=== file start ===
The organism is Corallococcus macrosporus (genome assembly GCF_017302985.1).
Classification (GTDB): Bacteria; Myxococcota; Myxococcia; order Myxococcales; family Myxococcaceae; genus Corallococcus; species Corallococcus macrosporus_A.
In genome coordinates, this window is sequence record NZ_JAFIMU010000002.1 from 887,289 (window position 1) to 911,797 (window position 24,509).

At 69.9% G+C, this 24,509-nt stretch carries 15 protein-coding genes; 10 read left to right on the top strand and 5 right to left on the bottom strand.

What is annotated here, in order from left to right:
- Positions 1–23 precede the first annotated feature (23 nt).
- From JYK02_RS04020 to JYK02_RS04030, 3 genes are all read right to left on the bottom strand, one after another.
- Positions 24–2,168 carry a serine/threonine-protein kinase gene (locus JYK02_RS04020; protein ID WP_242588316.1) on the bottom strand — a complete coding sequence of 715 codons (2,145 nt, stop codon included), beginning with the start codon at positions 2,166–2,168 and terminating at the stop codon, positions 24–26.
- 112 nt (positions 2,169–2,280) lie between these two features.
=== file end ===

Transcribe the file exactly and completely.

The organism is Corallococcus macrosporus (genome assembly GCF_017302985.1).
Classification (GTDB): Bacteria; Myxococcota; Myxococcia; order Myxococcales; family Myxococcaceae; genus Corallococcus; species Corallococcus macrosporus_A.
In genome coordinates, this window is sequence record NZ_JAFIMU010000002.1 from 887,289 (window position 1) to 911,797 (window position 24,509).

At 69.9% G+C, this 24,509-nt stretch carries 15 protein-coding genes; 10 read left to right on the top strand and 5 right to left on the bottom strand.

What is annotated here, in order from left to right:
- Positions 1–23 precede the first annotated feature (23 nt).
- From JYK02_RS04020 to JYK02_RS04030, 3 genes are all read right to left on the bottom strand, one after another.
- Positions 24–2,168 carry a serine/threonine-protein kinase gene (locus JYK02_RS04020; protein ID WP_242588316.1) on the bottom strand — a complete coding sequence of 715 codons (2,145 nt, stop codon included), beginning with the start codon at positions 2,166–2,168 and terminating at the stop codon, positions 24–26.
- 112 nt (positions 2,169–2,280) lie between these two features.